My friends and I went out for brunch last week. Living in the Covid times that we do, I called ahead to book a table for us to ensure we could safely social distance from other diners.
Booking a table meant giving my name. Being gifted a 'less than common" name by my parents (followed by an equally tricky surname thanks to the German husband - admittedly I have only myself to blame for that) I inwardly sighed before giving my name.
I spelt it out too, before the person repeated it back to me. I then messaged confirmation of the booking to my friends, letting them know, to their great amusement. That if they got there first they were joining "Fiona" for lunch.
Having a tricky or unusual name is not overly uncommon nowadays of course, and in fact, every name can cause problems somewhere, as my brunch buddies Lily (one l, not two) and Nicole (not Nicola) can attest.
An unusual name might mean you have to spell it out frequently, and can't (as my 12-year-old self frequently complained to my parents) can't scratch your name on the school desk without being immediately caught, a more common one can land you with other issues at primary school as my friends from back then, "big Helen" "little Helen" and "New Helen" would probably agree.
Eventually little Helen had a growth spurt and ended up taller than big Helen, but new Helen was always new Helen, even when she had been in our class for years.
When it comes to choosing names for children, it seems everyone has an opinion on your choices. Parents-to-be often spend hours upon hours debating the merits of various names, considering the meaning of the name, any unfortunate words the initials could spell out, do they like the shortened form of the name, and so on.
When choosing names for our own children, given my husband and I both have unusual / commonly mispronounced names, (if you think getting called Fiona, Iona or Elona instead of Ilona is bad, try getting called Seven when you are called Sven), it is perhaps surprising we chose names that are unlikely to ever make a top 10, or even top 1000 list of popular baby names.
We did so for various reasons, from wanting the names to represent their heritage, that worked in both languages, to looking at the meanings of the names themselves.
The golden test in my head with each name under consideration was simple. Can a child of primary school age say it? If they look confused and say, "What?", Then rule it out.
The interesting thing about that simply test, is that primary school children are actually remarkably confident when it comes to learning names, it is adults who have the problem.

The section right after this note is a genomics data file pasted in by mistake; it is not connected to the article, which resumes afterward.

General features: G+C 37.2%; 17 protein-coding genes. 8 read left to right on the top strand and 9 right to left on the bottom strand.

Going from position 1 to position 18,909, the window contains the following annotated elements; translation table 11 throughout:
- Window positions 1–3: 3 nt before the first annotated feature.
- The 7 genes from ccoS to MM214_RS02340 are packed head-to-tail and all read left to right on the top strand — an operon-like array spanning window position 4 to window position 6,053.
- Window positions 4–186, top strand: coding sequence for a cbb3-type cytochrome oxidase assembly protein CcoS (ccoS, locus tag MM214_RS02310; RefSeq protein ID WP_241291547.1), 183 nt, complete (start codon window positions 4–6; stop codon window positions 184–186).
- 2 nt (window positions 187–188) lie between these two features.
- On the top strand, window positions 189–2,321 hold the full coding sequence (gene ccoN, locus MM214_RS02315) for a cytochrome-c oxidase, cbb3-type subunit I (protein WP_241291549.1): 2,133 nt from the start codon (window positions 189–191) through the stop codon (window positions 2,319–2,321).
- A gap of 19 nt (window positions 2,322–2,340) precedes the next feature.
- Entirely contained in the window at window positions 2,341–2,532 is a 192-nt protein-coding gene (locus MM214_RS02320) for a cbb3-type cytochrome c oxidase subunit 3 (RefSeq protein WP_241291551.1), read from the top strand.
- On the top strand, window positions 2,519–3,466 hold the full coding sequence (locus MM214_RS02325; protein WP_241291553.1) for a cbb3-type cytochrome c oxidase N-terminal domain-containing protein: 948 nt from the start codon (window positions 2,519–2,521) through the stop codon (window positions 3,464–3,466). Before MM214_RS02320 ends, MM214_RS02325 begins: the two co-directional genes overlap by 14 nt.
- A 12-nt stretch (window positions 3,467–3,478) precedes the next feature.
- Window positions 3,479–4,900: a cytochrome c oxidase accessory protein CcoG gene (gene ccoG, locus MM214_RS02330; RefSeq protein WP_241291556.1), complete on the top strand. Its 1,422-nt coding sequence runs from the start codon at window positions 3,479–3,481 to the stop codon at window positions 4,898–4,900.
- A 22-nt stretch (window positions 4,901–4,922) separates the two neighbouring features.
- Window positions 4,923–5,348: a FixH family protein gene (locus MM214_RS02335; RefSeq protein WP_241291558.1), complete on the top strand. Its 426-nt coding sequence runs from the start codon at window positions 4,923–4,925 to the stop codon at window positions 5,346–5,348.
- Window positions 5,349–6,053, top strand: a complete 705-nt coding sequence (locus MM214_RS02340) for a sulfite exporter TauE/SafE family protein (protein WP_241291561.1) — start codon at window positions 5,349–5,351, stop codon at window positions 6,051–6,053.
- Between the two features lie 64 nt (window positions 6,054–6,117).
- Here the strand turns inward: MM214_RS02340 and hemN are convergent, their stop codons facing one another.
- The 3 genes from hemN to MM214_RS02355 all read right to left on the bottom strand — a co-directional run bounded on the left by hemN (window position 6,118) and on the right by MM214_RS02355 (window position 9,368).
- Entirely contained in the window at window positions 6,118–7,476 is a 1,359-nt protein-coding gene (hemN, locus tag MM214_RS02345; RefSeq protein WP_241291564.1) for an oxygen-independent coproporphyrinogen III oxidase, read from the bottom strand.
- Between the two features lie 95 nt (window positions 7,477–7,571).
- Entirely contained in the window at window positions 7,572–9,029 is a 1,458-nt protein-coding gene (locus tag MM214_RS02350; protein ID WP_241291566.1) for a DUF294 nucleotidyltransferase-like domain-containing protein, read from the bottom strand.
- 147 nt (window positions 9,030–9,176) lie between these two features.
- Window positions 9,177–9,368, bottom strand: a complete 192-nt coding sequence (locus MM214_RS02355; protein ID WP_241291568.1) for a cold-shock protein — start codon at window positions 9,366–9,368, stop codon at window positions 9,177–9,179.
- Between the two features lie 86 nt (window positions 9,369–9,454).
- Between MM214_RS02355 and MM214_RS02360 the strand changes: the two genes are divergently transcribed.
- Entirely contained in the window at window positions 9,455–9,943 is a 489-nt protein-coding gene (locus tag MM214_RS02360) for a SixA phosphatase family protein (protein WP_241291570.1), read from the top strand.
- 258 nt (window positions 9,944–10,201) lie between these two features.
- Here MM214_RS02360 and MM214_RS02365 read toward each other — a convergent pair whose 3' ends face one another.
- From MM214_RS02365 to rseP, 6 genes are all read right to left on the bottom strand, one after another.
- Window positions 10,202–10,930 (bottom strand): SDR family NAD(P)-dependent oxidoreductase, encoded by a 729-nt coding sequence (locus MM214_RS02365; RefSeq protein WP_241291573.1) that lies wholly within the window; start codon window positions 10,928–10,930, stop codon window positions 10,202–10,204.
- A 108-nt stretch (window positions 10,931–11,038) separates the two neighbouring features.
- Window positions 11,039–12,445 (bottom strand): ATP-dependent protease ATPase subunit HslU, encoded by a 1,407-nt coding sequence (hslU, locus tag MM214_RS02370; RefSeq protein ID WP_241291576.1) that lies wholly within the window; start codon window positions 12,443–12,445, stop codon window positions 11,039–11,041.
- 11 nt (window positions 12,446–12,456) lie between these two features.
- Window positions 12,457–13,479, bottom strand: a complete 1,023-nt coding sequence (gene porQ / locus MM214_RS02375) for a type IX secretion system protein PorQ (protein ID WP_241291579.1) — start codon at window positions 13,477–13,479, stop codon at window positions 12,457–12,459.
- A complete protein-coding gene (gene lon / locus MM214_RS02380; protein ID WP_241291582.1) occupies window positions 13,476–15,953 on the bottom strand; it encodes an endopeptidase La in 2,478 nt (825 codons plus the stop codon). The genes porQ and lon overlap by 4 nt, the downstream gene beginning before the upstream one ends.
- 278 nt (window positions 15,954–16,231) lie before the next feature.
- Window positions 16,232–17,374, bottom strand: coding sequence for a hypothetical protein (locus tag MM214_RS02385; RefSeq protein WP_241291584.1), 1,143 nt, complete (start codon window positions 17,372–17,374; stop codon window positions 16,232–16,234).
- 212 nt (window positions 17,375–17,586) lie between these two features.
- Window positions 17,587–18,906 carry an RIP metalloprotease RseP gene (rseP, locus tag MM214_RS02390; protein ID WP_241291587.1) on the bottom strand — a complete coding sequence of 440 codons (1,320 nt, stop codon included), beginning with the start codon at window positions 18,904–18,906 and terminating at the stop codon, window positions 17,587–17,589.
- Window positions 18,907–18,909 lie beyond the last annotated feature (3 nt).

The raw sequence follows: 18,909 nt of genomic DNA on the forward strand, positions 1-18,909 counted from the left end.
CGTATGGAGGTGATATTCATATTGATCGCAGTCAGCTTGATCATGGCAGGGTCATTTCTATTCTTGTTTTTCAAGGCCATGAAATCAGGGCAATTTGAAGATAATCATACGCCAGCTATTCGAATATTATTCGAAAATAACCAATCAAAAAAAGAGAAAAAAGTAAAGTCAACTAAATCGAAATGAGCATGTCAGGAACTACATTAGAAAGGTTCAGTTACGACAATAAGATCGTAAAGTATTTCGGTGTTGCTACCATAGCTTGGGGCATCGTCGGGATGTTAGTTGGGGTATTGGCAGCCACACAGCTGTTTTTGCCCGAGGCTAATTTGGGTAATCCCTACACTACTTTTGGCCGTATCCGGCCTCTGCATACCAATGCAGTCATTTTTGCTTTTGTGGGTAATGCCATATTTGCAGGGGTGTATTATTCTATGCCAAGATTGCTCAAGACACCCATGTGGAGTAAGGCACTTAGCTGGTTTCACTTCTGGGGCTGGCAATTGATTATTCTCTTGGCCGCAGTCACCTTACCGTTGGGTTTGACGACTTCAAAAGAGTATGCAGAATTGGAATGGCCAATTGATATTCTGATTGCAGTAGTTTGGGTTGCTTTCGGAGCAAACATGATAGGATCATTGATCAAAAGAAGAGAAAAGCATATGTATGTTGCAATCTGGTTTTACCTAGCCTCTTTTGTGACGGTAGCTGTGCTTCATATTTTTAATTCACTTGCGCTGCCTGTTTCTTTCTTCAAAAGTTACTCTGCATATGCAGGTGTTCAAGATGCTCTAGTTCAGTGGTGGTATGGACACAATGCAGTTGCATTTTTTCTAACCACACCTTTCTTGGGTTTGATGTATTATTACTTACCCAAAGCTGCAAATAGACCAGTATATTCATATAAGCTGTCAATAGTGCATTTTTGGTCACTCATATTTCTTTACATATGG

My children's peers have never stumbled over the Germanic vowel combinations, the J pronounced like a Y or the unique sound created by joining C and H together, but the same cannot be said for some adults.
"That's weird, say it again."
"I can't say that, I'll just call you something else."
"That's not English is it?"
Parents of a friend of mine spent most of their adult lives answering to Fred and Karen, which would be fine, if their names hadn't actually been Fadi and Karima that is.
Immigrants from Pakistan, when they began in their new jobs (an engineer and a lawyer respectively) their colleagues in 1980s England couldn't cope with their names, so simply renamed them.
As a teenager I thought this was appalling of course, especially as the Anglicisation of names was under constant discussion in 1990s Britain.
Mumbai was still getting called Bombay by many, Zimbabwe had only just replaced the name Rhodesia and Burma had just become Myanmar in 1989.
Over the next decade we saw more countries and cities change names, reflecting the change in political climate in those places and a triumphant reclaiming of their own history, not that of the various invaders and visitors over the years.
Now I have my own teenagers, and they are just as quick to correct my misnaming of places as I was to correct my parents when they said Calcutta (Kolkata) or Madras (Chennai).
A trip to southern Africa a couple of years ago was peppered with constant grumps from our eldest every time I said Swaziland instead of Eswatini, and he and his sister are still confused by references to Holland, a place they only know as The Netherlands.
What this shows is that names are powerful things, especially when pronounced and spelt correctly.
Names represent who we are, where we come from, and all that makes us unique. They can reflect our history, but we should make sure they also reflect our future, and perhaps it is time for our country to claim a name that isn't akin to being the newest Helen in the classroom.
It passes my standard name test - my primary school-aged child can say, and spell, it with ease.
Once again, it just seems to be the adults who have a problem with it.